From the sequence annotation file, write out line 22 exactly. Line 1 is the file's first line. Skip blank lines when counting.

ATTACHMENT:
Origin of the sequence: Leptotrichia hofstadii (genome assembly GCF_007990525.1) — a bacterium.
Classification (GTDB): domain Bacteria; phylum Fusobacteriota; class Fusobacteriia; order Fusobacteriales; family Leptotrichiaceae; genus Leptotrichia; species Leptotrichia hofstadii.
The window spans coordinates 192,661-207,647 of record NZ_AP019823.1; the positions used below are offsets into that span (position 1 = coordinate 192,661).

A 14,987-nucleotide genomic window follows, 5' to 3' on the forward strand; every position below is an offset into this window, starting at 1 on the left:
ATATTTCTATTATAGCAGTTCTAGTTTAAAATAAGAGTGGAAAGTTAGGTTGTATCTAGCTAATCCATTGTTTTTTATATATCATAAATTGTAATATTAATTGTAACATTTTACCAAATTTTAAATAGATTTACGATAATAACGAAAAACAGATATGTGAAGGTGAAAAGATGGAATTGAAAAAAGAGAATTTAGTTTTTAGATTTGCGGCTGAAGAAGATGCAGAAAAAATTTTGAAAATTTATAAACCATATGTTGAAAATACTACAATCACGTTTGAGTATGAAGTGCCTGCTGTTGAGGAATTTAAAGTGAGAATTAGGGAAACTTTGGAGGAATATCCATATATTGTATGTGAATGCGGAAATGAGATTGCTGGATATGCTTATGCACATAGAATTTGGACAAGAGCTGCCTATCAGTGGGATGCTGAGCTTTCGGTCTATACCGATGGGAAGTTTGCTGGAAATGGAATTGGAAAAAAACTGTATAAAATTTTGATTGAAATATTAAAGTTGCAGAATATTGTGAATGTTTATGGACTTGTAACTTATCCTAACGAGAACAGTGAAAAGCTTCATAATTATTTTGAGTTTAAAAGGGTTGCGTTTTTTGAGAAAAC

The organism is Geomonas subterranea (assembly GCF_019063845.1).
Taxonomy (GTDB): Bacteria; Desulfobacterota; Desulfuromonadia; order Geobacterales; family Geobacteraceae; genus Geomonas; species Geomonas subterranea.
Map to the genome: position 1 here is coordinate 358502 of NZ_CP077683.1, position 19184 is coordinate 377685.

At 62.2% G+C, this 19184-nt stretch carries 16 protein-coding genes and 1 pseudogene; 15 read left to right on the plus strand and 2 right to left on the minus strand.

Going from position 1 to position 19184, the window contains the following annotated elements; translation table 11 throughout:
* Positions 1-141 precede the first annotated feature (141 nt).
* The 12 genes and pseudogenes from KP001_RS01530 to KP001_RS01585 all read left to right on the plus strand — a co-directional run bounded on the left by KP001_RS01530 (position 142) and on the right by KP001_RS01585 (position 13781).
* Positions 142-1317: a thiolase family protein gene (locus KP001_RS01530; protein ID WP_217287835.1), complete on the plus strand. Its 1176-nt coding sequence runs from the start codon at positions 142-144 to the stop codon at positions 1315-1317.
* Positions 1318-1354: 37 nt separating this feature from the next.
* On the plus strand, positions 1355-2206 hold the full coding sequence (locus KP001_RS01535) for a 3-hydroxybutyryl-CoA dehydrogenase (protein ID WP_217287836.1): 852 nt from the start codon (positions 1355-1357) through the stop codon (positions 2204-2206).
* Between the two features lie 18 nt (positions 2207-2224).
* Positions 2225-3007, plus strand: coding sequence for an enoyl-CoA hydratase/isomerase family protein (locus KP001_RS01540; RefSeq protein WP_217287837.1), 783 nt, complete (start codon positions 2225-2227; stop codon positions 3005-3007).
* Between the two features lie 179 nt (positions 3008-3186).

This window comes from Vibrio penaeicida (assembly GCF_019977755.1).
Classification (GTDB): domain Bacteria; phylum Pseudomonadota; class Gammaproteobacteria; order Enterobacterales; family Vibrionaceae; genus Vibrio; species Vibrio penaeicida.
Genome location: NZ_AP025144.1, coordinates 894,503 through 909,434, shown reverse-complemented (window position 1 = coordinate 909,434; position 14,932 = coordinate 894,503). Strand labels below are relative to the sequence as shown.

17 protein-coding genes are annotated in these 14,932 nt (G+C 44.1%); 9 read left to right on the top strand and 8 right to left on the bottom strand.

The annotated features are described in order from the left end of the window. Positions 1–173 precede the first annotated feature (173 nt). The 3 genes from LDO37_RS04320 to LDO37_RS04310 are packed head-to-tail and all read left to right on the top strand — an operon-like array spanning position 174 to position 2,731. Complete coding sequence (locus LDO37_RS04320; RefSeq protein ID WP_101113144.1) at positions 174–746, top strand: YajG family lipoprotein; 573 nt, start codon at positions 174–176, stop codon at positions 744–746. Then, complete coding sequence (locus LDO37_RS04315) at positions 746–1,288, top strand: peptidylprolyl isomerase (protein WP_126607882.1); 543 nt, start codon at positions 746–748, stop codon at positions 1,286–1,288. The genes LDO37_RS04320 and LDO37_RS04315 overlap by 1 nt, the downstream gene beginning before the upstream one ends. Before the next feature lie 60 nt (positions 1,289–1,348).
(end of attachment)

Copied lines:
17 protein-coding genes are annotated in these 14,932 nt (G+C 44.1%); 9 read left to right on the top strand and 8 right to left on the bottom strand.